Intended for healthcare professionals


GPs feel pressurised to prescribe unnecessary antibiotics, survey finds

BMJ 2014; 349 doi: (Published 20 August 2014) Cite this as: BMJ 2014;349:g5238
  1. Andrew Cole
  1. 1London

Many GPs feel under pressure to prescribe antibiotics even when they may not be the correct treatment, and some patients continue to expect antibiotics as a matter of right, two parallel surveys from the Longitude Prize charity have found.

The surveys of more than 1000 GPs and a similar number of patients were commissioned by Nesta, the organisation behind the £10m (€12.5m; $16.6m) Longitude Prize, which the public voted to award to finding smarter ways of using existing antibiotics, in the face of growing resistance and a dearth of new types.1

The survey of GPs found that 55% felt under pressure—mainly from patients—to prescribe antibiotics, even if they were not sure that they were necessary, and 44% admitted that they had prescribed antibiotics to get a patient to leave the surgery. A similar proportion (45%) had prescribed antibiotics for a viral infection, knowing that they would not be effective. GPs who qualified before 1980 were most likely to have done this (55%). Over a quarter of GPs (28%) admitted prescribing antibiotics “several times a week,” even when not sure of their medical necessity. Over two thirds (70%) said that they did so because they did not know whether an infection was viral or bacterial, and a quarter (24%) said that this was because of a lack of easy to use diagnostic tools.

The parallel survey of patients showed that one in 10 people who visited their surgery at least once a month expected to be prescribed antibiotics every time, and another 13% expected them most of the time. Overall, around 4% of adults expected to have antibiotics prescribed every time they visited their GP and 6% on most occasions. Employment status and age had an effect on expectation levels. People who worked full time were more likely to expect antibiotic treatment every time (6%) compared with those who were not in work (1%). And although 13% of 18-24 year olds expected antibiotics most of the time, just 2% of those aged over 65 did so.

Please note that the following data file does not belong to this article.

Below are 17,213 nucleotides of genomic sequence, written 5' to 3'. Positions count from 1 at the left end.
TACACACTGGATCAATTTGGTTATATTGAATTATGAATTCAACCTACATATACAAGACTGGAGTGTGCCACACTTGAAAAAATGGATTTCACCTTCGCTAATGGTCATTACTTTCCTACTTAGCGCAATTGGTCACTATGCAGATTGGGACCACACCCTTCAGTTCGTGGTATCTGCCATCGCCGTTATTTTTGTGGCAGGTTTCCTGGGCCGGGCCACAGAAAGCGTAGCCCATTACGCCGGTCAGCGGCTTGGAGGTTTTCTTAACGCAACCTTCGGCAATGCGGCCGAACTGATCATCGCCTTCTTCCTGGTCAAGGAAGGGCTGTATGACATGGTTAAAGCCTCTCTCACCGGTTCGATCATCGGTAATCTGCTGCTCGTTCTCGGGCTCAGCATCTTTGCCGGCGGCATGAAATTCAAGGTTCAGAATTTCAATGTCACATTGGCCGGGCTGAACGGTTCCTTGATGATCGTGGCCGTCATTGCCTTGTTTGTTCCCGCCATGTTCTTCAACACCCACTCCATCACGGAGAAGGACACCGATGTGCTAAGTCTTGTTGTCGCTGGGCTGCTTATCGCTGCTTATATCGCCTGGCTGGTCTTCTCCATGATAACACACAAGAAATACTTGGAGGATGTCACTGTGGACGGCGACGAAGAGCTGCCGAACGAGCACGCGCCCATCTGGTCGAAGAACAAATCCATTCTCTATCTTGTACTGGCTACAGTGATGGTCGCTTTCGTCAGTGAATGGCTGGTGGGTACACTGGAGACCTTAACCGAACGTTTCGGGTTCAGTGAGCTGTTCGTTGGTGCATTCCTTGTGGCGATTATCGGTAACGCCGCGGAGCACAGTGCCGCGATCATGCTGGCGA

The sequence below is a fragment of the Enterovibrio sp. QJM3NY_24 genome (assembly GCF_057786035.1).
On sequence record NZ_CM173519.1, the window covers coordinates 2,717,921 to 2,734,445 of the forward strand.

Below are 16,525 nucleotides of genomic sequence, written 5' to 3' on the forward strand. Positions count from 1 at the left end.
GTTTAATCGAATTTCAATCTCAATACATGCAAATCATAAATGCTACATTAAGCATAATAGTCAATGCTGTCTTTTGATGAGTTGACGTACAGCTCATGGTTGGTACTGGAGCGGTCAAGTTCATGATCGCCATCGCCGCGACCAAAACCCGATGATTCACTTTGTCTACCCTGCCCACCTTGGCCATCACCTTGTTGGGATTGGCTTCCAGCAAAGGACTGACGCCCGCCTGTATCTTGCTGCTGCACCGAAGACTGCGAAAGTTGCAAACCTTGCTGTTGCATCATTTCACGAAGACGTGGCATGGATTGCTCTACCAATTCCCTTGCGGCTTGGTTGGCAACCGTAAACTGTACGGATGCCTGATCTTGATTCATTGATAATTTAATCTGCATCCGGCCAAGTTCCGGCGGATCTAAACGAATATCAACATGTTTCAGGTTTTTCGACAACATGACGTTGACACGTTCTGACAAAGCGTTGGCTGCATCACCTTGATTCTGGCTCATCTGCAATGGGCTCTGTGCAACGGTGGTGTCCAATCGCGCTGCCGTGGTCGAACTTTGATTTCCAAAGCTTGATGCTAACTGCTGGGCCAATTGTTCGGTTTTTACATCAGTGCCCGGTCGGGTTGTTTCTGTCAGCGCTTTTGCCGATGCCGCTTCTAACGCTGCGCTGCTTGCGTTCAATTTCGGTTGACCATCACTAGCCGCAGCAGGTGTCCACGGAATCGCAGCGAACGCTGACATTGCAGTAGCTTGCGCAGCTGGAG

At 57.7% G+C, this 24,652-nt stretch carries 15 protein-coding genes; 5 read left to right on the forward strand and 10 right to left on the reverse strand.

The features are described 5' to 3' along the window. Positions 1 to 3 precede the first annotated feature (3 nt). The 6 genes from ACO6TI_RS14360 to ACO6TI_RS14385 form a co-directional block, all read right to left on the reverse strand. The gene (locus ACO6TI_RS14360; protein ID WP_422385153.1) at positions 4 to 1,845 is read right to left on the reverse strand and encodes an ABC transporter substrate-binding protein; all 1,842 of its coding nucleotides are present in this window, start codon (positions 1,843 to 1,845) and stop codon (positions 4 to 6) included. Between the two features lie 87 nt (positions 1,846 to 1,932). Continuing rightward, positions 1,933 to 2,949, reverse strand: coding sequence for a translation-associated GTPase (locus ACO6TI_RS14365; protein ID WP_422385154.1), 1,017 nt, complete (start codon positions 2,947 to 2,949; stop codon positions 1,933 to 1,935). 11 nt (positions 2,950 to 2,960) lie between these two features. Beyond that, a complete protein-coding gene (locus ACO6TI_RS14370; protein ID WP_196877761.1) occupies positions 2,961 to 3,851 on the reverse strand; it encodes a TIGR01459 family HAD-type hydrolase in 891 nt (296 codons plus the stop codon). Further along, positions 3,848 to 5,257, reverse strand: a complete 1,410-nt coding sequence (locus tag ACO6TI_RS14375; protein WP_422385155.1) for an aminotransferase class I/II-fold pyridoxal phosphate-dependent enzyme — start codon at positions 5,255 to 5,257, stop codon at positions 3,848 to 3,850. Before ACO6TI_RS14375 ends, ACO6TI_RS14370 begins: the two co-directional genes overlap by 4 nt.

Nearly nine in 10 patients (88%) said that their main reason for requesting antibiotics was to get rid of an infection, 13% for a persistent cold or flu, 9% for an unidentifiable pain, and 9% for a child who was ill. Men were more likely than women to request antibiotics for colds or flu (16% v 9%).

Three per cent of respondents said that they stocked up on antibiotics for future use, one in 10 had used old antibiotics that they had at home, and 7% had used antibiotics that had been prescribed to family or friends. One in 20 had gone to a walk-in centre after failing to get antibiotics from a GP, and this figure was higher among 18-24 year olds (14%) and Londoners (9%).

Nearly two thirds of the patients correctly stated that antibiotics should be used against bacterial infections, but 9% thought that they should be used to treat viral infections, and 27% thought that they dealt with both types of infection. Women were more likely than men to understand that antibiotics were for bacterial infections (74% v 54%), while only 57% of people who regularly visited their surgery understood this.


Cite this as: BMJ 2014;349:g5238


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